Designed to take up around a single lesson of time, this debate is aimed at 14 to 16 year olds but could easily be used with older students too. It splits students into 3 groups with conflicting interests (scientist, politician or fisherman) from a fictional country and challenges them to form a plan of action regarding their country's use of dwindling fish stocks.
Split students into groups by role (the scientist and politician roles require perhaps the greatest flexibility of thought, so maybe differentiate your groups allowing for this) and give them 5 to 10 minutes with the source material to discuss in their groups how they feel about the issues and what they're going to be aiming for in their debate.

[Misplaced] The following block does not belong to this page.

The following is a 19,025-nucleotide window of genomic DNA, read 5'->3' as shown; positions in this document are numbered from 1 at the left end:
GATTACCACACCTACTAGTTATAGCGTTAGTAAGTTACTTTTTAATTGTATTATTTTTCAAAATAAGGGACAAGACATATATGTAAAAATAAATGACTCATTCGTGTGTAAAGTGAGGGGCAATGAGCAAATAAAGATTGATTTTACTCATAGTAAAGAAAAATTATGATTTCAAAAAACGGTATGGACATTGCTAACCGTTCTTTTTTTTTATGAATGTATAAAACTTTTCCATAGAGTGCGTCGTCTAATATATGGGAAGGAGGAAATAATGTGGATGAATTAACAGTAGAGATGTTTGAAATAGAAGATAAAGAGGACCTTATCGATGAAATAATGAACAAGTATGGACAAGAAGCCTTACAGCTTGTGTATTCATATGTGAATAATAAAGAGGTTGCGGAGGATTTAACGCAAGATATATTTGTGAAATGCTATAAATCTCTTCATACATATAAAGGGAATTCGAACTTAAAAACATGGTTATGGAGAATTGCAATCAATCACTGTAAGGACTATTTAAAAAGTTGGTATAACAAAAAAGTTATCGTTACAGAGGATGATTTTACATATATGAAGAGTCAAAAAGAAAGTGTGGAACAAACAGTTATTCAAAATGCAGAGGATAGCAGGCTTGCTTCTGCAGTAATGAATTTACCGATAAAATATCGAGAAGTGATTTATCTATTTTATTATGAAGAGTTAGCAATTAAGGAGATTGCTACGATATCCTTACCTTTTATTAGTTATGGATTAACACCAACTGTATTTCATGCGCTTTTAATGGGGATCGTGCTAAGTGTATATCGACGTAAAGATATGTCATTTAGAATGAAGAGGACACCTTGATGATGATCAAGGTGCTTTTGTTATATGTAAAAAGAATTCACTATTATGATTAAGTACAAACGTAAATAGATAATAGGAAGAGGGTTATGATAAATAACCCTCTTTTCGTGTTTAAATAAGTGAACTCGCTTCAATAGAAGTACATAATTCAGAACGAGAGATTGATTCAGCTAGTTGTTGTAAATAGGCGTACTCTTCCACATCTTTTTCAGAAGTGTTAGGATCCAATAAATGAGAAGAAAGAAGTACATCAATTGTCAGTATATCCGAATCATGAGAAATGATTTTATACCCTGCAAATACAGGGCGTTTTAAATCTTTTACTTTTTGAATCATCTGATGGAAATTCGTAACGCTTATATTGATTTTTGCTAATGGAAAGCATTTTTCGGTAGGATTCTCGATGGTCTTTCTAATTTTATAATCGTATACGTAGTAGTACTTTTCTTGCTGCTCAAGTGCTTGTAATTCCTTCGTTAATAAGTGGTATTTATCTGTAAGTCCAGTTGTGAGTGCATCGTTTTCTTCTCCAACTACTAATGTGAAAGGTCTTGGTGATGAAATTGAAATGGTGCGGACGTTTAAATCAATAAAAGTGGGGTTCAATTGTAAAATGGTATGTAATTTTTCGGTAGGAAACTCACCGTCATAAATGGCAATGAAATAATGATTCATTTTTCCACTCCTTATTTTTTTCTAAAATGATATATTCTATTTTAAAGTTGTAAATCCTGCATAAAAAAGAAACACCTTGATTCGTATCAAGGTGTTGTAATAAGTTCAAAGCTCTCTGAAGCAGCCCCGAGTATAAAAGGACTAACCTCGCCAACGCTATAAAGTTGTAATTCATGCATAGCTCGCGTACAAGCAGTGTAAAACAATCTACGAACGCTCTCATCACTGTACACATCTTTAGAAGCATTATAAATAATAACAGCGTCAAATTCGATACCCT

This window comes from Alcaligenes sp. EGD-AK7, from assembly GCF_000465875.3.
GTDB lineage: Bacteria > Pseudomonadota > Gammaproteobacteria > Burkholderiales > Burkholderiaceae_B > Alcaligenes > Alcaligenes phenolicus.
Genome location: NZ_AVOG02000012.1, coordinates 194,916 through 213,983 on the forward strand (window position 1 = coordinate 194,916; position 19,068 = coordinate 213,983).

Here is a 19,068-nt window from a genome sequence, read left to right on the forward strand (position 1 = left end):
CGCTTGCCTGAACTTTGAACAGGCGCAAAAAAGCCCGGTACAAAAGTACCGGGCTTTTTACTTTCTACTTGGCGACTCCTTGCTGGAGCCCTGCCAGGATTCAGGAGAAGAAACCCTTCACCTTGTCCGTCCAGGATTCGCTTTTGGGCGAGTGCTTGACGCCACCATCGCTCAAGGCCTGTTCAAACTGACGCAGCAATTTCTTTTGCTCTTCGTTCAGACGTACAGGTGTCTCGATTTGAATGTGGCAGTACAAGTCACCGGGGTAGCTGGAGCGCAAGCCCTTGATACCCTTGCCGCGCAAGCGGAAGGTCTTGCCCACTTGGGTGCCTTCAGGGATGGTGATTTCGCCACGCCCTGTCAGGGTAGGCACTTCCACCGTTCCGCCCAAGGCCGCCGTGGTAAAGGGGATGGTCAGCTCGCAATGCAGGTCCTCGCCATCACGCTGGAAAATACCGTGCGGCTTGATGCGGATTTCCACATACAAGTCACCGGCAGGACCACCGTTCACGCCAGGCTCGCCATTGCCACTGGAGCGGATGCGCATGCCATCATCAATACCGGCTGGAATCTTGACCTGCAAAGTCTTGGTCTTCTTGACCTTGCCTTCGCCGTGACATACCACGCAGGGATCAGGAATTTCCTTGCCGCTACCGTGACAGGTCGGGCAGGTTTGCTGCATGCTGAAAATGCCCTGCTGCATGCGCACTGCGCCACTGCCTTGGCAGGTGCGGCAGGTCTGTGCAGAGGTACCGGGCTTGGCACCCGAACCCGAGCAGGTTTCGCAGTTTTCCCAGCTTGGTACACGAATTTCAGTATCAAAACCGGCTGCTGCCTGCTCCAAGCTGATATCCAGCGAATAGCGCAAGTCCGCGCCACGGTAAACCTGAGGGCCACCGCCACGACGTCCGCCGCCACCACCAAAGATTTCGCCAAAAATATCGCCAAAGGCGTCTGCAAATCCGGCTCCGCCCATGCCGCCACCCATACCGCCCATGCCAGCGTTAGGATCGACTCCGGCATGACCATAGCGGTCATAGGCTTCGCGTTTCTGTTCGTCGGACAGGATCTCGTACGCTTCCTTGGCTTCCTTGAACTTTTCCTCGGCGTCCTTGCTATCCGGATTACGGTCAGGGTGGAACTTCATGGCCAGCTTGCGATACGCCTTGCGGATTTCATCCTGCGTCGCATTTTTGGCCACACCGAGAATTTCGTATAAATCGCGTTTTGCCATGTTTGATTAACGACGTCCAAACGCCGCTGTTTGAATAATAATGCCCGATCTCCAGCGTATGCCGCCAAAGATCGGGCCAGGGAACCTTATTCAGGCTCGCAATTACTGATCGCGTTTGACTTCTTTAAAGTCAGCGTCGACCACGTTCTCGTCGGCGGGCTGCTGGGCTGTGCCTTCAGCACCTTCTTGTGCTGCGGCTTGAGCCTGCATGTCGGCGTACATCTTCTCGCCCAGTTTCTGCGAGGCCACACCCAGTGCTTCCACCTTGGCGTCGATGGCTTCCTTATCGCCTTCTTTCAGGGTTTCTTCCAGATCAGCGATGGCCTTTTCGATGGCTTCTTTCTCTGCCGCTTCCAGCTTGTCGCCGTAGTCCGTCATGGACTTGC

Students then assemble into teams of 3 (one of each role) and have 15 minutes to debate about how they will tackle the issues of overfishing outlined on the accompanying worksheet. They should complete the included worksheet and reach a decision as to how they will move Pandora onwards into the future in a position that will best please everybody. Each group then feeds back their decision and some of the reasoning behind it.
This exercise helps students appreciate some of the real world conflicts that exist between human needs and those of the natural world. In my experience it also serves to show how some of these issues may not be as clear-cut as students first assume.